Monroe County’s annual tax sale results: $240K in back taxes to be paid on 46 properties

At Thursday’s annual sale of real estate with delinquent taxes, Monroe County’s treasurer, Jessica McClellan, was able to auction off 46 of the 65 properties on this year’s list. The minimum bid for each property was the total amount of back taxes, penalties and sales-related costs that were owed to the county.

The 46 pieces of real estate that found at least one bidder on Thursday had a total of $239,453 in outstanding taxes plus sales costs that needed to be paid. The county will now get that sum—either from the amount paid by the highest bidder on Thursday or from the owner, if the owner redeems the property.

There’s still a year-long window for redemption. So the word “sale” is more apt for the tax certificate a high bidder gets once the price is paid, than for the property itself.

According to McClellan, the high bidder on Thursday does not acquire the right to go on to the property—the owner is still the owner until the redemption period expires.

That left 19 properties unsold on Thursday, with a total of $211,967 in delinquent taxes and other costs that are unpaid.

The properties that did find a bidder on Thursday sold for a total of about $2.2 million, for a difference between the sales prices and the minimum bids—called the “overbid” amount—of about $1.95 million.

But the unpaid amount for the 19 unsold properties can’t be analyzed as “covered” by the $1.95 million. That’s because the overbid amount for a given property does not revert to the county’s general fund.

Instead, McClellan told The Beacon, it’s the person who lost the property through the sale—and possibly other parties, like lenders, who might be in line for the money—that have a right to the overbid amount. The only way the excess goes back to the county, is if an owner can’t be tracked down after three years, she said. Kyle Sturgeon, who’s the cashbook manager in the treasurer’s office, said he couldn’t remember the last time that’s happened.

Sturgeon also said about three-quarters of the properties that are sold at the tax sale are redeemed by the owners. The percentage fluctuates from year to year. Last year, 23 of 30 parcels that were sold were redeemed by the owner. In 2017, 27 out of 39 were redeemed, Sturgeon said.

The redemption cost includes 5 percent interest paid by the owner, which is passed on to the high bidder, who has to pay the treasurer the amount of the high bid on tax sale day.

Asked how “success” is defined for a tax sale, McClellan said it’s partly about trying to make the list of properties as short as possible. The list of tax sale properties gets officially compiled on July 1, she said. But few months before that, in February, a courtesy letter is sent out. The letter alerts property owners that they’ve missed at least three cycles of property tax payments (a year and half’s worth) and need to pay up by June 30. The courtesy letter helps shorten the list.

After the list is complied, owners are notified that their property will be up for auction. The shock of that notification will prompt many people to pay up, McClellan said. For properties that are owner-occupied, she said, she makes an installment plan available—they have to make a monthly payment to chip away at the back taxes and keep their current taxes paid up. The option of a payment plan also helps shorten the list.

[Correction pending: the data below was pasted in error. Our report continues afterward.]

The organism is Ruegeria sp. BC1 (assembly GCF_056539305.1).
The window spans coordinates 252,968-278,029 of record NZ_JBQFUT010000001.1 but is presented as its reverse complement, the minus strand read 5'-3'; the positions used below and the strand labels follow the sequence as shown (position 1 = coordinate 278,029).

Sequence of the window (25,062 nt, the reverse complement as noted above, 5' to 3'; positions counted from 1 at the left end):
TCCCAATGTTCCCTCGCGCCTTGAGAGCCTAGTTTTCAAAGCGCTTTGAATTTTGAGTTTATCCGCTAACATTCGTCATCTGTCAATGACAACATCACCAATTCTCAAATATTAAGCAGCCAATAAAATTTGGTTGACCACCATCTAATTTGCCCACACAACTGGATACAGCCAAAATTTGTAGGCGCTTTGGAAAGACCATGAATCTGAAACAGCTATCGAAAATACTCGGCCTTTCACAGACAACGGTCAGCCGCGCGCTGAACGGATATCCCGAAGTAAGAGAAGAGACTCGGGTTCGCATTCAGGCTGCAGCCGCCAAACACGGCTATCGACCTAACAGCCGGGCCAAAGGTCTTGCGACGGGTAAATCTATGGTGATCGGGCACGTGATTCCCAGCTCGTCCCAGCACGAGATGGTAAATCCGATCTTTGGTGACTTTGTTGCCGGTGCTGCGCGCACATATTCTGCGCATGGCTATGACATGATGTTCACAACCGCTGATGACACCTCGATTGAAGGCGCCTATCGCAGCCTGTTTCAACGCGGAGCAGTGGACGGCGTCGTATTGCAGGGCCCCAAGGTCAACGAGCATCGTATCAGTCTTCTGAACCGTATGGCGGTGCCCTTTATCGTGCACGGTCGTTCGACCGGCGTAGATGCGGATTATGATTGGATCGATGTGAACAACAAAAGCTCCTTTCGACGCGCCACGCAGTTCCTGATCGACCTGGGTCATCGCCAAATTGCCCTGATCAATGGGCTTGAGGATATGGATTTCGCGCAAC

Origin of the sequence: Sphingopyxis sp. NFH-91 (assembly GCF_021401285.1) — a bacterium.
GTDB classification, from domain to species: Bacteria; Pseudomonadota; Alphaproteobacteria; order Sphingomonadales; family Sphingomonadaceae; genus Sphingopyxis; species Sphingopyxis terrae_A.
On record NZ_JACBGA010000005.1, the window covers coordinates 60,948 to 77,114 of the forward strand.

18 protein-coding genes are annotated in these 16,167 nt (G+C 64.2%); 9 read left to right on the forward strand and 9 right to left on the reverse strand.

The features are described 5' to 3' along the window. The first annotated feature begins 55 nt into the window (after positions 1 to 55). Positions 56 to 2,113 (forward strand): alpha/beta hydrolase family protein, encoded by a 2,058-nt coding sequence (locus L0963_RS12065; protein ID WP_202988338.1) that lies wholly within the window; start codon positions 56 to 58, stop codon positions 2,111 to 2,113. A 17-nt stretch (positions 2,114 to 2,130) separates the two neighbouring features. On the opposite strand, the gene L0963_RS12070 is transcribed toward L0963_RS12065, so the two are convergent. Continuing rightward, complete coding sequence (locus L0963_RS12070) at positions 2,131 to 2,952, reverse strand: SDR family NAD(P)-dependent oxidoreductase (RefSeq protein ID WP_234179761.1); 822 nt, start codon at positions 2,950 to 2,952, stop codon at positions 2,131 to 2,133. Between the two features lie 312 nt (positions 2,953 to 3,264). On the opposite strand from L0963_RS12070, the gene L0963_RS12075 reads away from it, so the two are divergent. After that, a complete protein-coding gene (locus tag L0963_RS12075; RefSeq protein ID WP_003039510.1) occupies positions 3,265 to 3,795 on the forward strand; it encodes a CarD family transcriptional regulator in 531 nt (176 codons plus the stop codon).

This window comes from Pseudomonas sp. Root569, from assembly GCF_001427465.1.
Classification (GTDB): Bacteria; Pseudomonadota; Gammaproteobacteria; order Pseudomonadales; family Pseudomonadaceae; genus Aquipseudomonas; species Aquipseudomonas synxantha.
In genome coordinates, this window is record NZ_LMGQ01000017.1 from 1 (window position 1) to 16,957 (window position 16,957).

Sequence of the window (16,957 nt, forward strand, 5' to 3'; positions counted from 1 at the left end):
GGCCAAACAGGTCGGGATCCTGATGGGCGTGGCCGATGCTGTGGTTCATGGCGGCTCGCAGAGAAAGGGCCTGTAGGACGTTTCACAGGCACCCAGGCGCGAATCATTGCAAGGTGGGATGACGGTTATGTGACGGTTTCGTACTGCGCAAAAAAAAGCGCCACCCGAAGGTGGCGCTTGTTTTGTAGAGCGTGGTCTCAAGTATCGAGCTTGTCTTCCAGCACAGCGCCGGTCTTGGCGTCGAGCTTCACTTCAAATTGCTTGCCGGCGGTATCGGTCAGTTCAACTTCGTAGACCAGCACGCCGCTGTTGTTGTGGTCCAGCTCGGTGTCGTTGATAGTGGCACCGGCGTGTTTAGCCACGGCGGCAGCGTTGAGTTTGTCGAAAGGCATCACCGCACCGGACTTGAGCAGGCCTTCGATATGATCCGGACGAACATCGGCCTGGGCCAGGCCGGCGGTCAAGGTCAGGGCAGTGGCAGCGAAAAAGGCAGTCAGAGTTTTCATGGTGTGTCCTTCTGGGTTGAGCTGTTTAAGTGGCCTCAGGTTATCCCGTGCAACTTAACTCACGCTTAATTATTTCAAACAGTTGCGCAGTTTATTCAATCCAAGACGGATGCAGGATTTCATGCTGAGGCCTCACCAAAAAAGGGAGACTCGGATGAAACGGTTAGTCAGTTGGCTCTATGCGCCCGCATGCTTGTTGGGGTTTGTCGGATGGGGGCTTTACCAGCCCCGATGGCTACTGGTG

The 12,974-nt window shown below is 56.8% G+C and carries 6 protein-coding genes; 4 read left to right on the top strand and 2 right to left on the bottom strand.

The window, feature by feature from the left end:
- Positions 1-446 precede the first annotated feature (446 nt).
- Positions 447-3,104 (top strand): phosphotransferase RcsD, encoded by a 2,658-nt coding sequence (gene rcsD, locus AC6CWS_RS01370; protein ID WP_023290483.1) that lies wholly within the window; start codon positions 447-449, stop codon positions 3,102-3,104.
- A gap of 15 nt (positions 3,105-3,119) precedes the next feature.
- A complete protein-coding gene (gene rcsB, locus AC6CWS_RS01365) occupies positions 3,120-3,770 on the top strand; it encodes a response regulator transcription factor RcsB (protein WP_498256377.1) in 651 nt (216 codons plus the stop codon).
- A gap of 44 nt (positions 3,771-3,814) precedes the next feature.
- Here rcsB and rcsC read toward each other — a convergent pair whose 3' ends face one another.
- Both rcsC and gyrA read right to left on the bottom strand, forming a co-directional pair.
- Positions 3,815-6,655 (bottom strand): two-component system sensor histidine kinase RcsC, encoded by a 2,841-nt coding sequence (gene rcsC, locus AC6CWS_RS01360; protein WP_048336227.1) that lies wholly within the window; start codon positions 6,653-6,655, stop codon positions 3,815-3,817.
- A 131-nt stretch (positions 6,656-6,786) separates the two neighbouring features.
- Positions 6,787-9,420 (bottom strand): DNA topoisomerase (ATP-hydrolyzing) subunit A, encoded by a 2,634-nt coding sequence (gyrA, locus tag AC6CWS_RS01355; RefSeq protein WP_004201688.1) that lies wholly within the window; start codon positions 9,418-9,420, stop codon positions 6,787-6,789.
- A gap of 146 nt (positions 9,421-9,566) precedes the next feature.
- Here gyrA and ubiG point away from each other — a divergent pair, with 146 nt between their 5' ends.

After this year’s tax sale list was made official, The Beacon counted at least 89 properties that were paid out by the time of the tax sale.

When a property sells at the tax sale, McClellan told The Beacon, it means that the county gets the property taxes paid, whether the property stays with the same owner or goes to the buyer. Either way, it’s an indicator that the property is valuable enough for an owner to want to keep it, or for someone else to think it’s a good investment.

Sometimes someone will buy a property at the tax sale just because they want to help improve their own neighborhood, McClellan said. Those are often properties that sell for the minimum bid, she said.

On Thursday, a half dozen properties sold at the minimum bid. That’s about the same number as have sold for the minimum bid for the previous three years.

McClellan did not conduct the auction on Thursday with an “auctioneer’s cry”—she told the bidders packed into the Nat U. Hill Meeting room at the county courthouse that she was not a professional auctioneer.

Still, the auction was not without a bit of drama. A few of the properties drew a lot of competition. The standard increment used by McClellan was $1,000, but bidders were allowed to call out their own offers. Some incremented their bids by the standard $1,000 but others by $5,000.

After the roughly two-hour sale was done, McClellan got a round of applause from the bidders.

Here’s some summary figures and a map compiled by The Beacon:

Properties Sold at Minimum Bid

2016 $5,679 $5,679 6
2017 $19,936 $19,936 6
2018 $6,216 $6,216 5
2019 $26,865 $26,865 6

Unsold Properties at Tax Sale

2016 $277,254 $0 38
2017 $79,919 $0 7
2018 $219,386 $0 19
2019 $211,967 $0 19

Properties Sold at Tax Sale

2016 $100,829 $1,201,683 33
2017 $251,744 $1,501,836 39
2018 $92,841 $1,359,516 30
2019 $239,453 $2,191,365 46

All Properties in Tax Sale

2016 $378,083 $1,201,683 71
2017 $331,663 $1,501,836 46
2018 $312,227 $1,359,516 49
2019 $451,420 $2,191,365 65

Snapshot of Tax Sale Map
Cropped tax sale 2016-2019 Screen Shot 2019-10-15 at 1.07.12 PM

Interactive Map